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"star wars" films. >> when you think of her as a pop culture icon, you think about the "star wars" movies and you think about harrison ford and their on-screen chemistry. here is one of their most memorable scenes. >> hey! warship, i'm only trying to help. >> would you please stop calling me that? >> sure, leia. >> you make it so difficult sometimes. >> i do. i really do. you could be a little nicer, though. come on, admit it. sometimes you think i'm all right. >> occasionally. maybe. when you aren't acting like a scoundrel. >> scoundrel? i like the sound of that. >> stop that. >> stop what? >> stop that. my hands are dirty. >> my hands are dirty too. what are you afraid of? >> afraid? >> you're trembling. >> i'm not trembling.
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>> you like me because i am a scoundrel. i am in a scoundrel in your life. >> i happen to like nice men. >> i'm a nice man. >> i've isolated -- >> it's amazing to watch the scene years later. they have such incredible chemistry. that was one of the most important love stories in film in that decade. >> yeah. she was also great, great casting in that role because she could -- carrie fisher was, you know, the role might have been sort of played as a damsel in distress. but in -- actually, despite the gold bikini and all of that stuff, it was an incredibly strong character. and carrie fisher was so talented and so fiercely intelligent that she just brought a lot to it. you got a sense she could go toe to toe with anyone. >> many people don't know that behind the scenes she was used a
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lot in hollywood until 2008 or so as a script doctor. she finessed screen plays for george lucas, "the wedding singer," sister act, the blues brothers. tweeting her notes from empire strikes back. really talented and interesting to have someone uncredited but still making so much money fixing hollywood scripts. >> i think she made a fortune working on -- probably more money that she made on "star wars" until recently doctoring other people's scripts. she was not only funny with a one-liner. she was great with story and character motivations. again, it came from her wit and intelligence and talent for writing. if you go back to sister act, a movie that was an incredibly troubled production with a lot of problems but ultimately became a really entertaining, massive hit, all of the -- a lot of the maggie smith stuff --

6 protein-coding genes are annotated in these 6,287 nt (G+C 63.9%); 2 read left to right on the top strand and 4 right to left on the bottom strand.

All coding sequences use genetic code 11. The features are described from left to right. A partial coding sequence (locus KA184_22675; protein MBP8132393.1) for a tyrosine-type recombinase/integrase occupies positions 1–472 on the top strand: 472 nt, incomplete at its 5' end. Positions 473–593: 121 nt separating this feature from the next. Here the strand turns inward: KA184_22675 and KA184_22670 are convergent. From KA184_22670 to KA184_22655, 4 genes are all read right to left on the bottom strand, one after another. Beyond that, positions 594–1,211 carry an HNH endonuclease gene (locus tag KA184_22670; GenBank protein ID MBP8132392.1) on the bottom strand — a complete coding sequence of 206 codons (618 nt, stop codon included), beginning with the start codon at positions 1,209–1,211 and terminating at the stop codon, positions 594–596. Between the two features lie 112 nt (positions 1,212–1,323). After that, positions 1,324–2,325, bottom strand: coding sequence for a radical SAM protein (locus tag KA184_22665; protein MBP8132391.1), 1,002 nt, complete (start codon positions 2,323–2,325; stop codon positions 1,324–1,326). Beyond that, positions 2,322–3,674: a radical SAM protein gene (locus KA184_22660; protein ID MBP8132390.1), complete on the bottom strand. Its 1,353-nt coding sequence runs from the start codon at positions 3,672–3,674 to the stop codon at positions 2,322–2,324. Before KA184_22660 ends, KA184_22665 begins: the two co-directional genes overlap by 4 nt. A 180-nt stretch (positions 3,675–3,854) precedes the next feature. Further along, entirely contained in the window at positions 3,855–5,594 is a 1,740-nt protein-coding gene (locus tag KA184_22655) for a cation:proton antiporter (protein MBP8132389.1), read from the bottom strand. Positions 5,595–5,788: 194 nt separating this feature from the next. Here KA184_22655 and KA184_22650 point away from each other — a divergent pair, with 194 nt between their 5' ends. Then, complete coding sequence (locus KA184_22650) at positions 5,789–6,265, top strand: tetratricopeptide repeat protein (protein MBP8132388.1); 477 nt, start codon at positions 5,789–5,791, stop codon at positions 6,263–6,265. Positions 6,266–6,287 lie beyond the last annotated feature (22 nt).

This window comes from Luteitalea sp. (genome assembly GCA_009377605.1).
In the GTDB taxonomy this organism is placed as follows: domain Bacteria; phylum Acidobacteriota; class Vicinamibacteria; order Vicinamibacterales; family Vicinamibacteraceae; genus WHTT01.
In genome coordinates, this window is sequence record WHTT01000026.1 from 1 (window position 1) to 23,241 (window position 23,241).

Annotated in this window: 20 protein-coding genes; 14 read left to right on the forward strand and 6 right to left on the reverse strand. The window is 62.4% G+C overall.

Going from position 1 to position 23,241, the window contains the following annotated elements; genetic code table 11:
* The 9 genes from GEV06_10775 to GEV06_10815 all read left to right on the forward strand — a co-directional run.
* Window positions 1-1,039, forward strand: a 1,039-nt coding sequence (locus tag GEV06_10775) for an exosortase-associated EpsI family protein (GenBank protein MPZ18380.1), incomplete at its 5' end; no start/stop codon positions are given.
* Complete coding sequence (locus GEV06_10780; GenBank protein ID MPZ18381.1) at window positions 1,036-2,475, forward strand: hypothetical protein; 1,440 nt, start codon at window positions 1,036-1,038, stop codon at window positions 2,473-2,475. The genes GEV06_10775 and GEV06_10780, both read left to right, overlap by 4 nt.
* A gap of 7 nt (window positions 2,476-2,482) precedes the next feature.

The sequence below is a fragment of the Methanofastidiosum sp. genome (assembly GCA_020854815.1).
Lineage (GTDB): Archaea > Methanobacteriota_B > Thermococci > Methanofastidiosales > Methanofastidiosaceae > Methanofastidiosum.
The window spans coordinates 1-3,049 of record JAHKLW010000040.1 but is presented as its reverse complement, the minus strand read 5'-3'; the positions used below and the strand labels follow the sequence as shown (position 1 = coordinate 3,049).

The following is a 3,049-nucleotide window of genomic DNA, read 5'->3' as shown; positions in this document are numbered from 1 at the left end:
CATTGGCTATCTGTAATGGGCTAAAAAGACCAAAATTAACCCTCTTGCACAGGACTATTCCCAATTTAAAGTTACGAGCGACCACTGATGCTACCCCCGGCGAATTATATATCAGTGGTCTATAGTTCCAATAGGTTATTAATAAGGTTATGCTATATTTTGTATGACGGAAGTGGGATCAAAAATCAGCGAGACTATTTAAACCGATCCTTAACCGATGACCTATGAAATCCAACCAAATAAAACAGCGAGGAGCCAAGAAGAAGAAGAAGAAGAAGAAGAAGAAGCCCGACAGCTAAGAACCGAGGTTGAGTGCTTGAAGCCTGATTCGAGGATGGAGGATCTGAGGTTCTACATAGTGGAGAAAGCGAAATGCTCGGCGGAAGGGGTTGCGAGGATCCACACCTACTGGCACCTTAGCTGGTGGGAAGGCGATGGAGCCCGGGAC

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maggie smith played the mother superior in that movie. a lot of her dialogue came straight from carrie and the way she made the character make sense and sort of likeable despite the fact that she was at odds with the heroine whoopi goldberg. she was so smart. >> jess cagle. appreciate your time today. a look at carrie fisher in the romantic comedy when harry met sally. >> harry, you and marie are both from new jersey. >> really? >> where are you from? >> south orange. >> haddonfield. >> oh. >> so, what are we going to order? >> well, i am going to started with the grilled ra dickio. >> she orders the best thing on the menu.
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>> i think rose tries to become too important. >> i agree. restaurants are to people in the '80s what theater was to people in the '60s. i read that in a magazine. >> i wrote that. >> get out of here. >> no, i did. i wrote that. >> i've never quoted anything from a magazine in my life. that's amazing. don't you think it's amazing? you wrote it? >> i also wrote pesto is the quiche of the '80s. >> get over yourself. >> i did. >> where did i read that? >> new york magazine. >> sally writes for new york magazine. >> you know, that piece had a real impact on me. i don't know that much about -- -- you're smart. you already knew that. but it's also great for finding the perfect used car. you'll see what a fair price is, and you can connect with a truecar certified dealer. now you're even smarter.
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welcome back. our politics lead now. christmas is over. christmas day at least. donald trump has his phone back. as the president-elect vacations with his family at their mar-a-lago resort. he is back on twitter suggesting he has brought back hope and prosperity to a, quote, gloomy world. he is painting the picture of a trump foundation as a beacon in the philanthropy field. dana bash joins me. lots of decisions being made by donald trump and the transition team having to do with national security. >> that's right. few white house jobs are as important with regard to national security and have as much pressure on them than homeland security adviser. it's a relatively new position created by george w. bush after 9/11. well, donald trump reached back to the bush years for his counter-terrorism adviskeptic m hesitant or negative on donald trump these are the kind of hires donald trump makes that are reassuring. >> his position will be elevated in the trump white house, on par with the national security adviser, michael flynn. with bossert in george of domestic security and a special focus on cyber terrorism. >> government in the united states, at a federal level, needs to do something to address the threat. >> and flynn on international issues. >> we must regain our ability to truly crush our enemies. >> because although security issues intersect so often, obama officials tell cnn they think it could lead to confusion in the trump administration and unnecessary turf battles. >> that's right. lock her up.